According to a new CBRE market survey, U.S. commercial real estate investment has bounced back from COVID-19 pandemic, with investor demand reaching new heights and capitalization rates declining across the real estate spectrum.
The CBRE survey found that the industrial sector, driven by super-charged e-commerce and rent growth amid the pandemic, saw the most cap rate compression in 2021, regardless of asset class or risk profile. The multifamily sector also saw notable cap rate compression, particularly in the suburban segments. While this was likely attributable to more people migrating to the suburbs during 2020, many renters have now returned to urban neighborhoods, and occupancies there have largely returned to pre-pandemic levels.
Investors are expected to continue targeting real estate for attractive returns relative to other asset classes, and increasingly, as an inflation hedge. CBRE is forecasting investment volumes to increase over 2021 by 10% in 2022.
“As the U.S. heals from the pandemic, investors’ demand for real estate has grown to new heights,” said Tom Edwards, Global President of Valuation & Advisory Services for CBRE. “Low cap rates for industrial and multifamily properties reflect solid fundamentals and rent growth prospects that characterize these sectors. Conversely, lingering uncertainty in the office sector suggests there is upward pressure for yields in this asset type.”
Falling bond yields in 2021 benefited real estate valuations, especially among sectors such as industrial and multifamily with robust net operating income (NOI) expectations. Spreads between cap rates and bond yields have historically been a strong driver of both investment flows into property markets and cap rate compression. Aggressive monetary stimulus weighed on interest rates in 2020 and contributed to a decline in cap rates through 2021. CBRE expects the yield on the 10-year Treasury to increase to 2.3% in 2022–a level that is likely to maintain a healthy spread relative to real estate cap rates.
“Strong property market fundamentals, fueled by a robust economic recovery, will help maintain cap rates at current levels. While the crisis in Ukraine and associated sanctions bring some near-term uncertainty into play, we do not currently believe that will be too disruptive to the U.S. economic outlook,” said Richard Barkham, Global Chief Economist and Americas Head of Research for CBRE.
CBRE’s survey, which examined investment sentiment on market conditions and capitalization rates for stabilized properties, revealed several key findings. Capitalization rates–usually called cap rates–measure a property’s value by dividing its annual income by its sale price. A lower cap rate generally indicates a higher value. The survey was conducted before the Russia-Ukraine situation intensified dramatically in late February.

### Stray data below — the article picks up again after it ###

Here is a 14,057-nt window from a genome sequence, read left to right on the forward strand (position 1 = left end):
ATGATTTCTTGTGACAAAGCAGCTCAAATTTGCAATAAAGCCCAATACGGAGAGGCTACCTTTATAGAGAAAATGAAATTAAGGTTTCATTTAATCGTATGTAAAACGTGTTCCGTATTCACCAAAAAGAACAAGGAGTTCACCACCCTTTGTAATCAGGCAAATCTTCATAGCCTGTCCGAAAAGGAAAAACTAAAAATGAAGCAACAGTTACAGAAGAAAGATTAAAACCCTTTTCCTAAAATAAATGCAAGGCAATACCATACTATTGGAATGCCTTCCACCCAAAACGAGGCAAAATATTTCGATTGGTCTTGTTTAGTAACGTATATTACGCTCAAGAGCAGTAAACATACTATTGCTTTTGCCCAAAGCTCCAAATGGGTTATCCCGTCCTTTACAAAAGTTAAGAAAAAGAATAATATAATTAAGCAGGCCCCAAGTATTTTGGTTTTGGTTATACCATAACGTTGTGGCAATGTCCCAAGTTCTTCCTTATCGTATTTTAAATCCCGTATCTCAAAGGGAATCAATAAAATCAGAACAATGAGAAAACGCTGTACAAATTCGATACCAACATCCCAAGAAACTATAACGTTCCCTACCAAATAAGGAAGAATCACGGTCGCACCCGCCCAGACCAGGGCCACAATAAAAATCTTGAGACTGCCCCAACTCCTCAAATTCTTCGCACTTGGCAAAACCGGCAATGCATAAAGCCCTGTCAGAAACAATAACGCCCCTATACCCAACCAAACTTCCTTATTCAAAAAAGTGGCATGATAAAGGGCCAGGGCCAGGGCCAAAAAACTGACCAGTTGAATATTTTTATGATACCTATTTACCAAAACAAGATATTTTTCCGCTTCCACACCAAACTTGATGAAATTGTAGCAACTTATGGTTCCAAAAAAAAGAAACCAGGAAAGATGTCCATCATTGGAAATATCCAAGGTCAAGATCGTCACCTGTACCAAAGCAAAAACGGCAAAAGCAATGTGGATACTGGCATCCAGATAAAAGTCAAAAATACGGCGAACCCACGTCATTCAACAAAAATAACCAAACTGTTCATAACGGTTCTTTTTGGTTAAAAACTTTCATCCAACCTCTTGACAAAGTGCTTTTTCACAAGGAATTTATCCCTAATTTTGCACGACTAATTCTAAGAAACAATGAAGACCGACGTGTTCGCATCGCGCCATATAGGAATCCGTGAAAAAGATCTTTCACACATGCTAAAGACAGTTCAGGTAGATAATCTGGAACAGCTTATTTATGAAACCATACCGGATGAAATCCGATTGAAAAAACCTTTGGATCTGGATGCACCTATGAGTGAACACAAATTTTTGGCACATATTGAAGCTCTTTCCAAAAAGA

U.S. 2022 Commercial Market Outlook:
- Office: Survey respondents are split on whether cap rates across all markets will increase or decrease in 2022. For ‘Gateway’ CBD markets, respondents more often believed cap rates will increase during the next six months, which is likely due to continued office occupancy pressures in large CBDs that depend on public transit. Survey respondents believe that suburban submarkets could benefit from any near-term aversion to CBD office spaces.
- Industrial: While the significant growth of e-commerce has elevated property values in the logistics hubs best positioned to benefit, assets are still viewed by investors as efficiently priced. There is little concern about the burgeoning development pipeline, with 94% of respondents believing heavy development will not hamper NOI growth and investment capital. This is exemplified by very low cap rate levels in Riverside, Phoenix and Dallas. Supply-constrained port markets, such as Los Angeles, Oakland and Northern New Jersey, have some of the lowest cap rates in the U.S.
- Multifamily: A clear geographic pattern has emerged in multifamily cap rate compression. High-growth Sunbelt markets saw the greatest declines relative to historic levels and are poised for stronger rent growth. More than 80% of respondents from high-growth secondary cities believe pricing in these markets is converging with ‘Gateway’ cities. While urban markets like New York, Boston and other prime markets are recovering, cap rate compression is still possible in 2022.
- Retail: Increased consumer spending, including at brick-and-mortar stores, have supported shopping center fundamentals. The upshot is that some well-positioned retail properties could see cap rates contract.